IN 2008, both the Democratic and Republican candidates for president, Barack Obama and John McCain, warned about man-made global warming and supported legislation to curb emissions. After he was elected, President Obama promised “a new chapter in America’s leadership on climate change,” and arrived cavalry-like at the 2009 United Nations Climate Conference in Copenhagen to broker a global pact.
But two years later, now that nearly every other nation accepts climate change as a pressing problem, America has turned agnostic on the issue.
In the crowded Republican presidential field, most seem to agree with Gov. Rick Perry of Texas that “the science is not settled” on man-made global warming, as he said in a debate last month. Alone among Republicans onstage that night, Jon M. Huntsman Jr. said that he trusted scientists’ view that the problem was real. At the moment, he has the backing of about 2 percent of likely Republican voters.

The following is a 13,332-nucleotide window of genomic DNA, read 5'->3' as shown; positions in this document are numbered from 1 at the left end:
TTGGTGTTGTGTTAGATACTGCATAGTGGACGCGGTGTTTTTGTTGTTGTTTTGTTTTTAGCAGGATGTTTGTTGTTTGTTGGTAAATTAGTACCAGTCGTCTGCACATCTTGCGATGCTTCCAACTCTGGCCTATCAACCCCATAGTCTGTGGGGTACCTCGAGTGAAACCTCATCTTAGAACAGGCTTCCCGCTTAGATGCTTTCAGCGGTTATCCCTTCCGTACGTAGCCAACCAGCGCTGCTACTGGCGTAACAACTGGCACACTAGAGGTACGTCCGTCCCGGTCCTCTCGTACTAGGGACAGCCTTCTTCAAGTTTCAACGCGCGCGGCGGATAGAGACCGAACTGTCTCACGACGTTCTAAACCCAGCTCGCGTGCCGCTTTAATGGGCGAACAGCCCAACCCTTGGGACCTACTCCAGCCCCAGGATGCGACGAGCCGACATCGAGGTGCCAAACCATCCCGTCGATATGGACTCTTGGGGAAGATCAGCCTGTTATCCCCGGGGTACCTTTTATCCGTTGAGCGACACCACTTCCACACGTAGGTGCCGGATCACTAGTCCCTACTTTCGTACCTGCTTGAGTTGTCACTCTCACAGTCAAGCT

Though the evidence of climate change has, if anything, solidified, Mr. Obama now talks about “green jobs” mostly as a strategy for improving the economy, not the planet. He did not mention climate in his last State of the Union address. Meanwhile, the administration is fighting to exempt United States airlines from Europe’s new plan to charge them for CO2 emissions when they land on the continent. It also seems poised to approve a nearly 2,000-mile-long pipeline, from Canada down through the United States, that will carry a kind of oil. Extracting it will put relatively high levels of emissions into the atmosphere.
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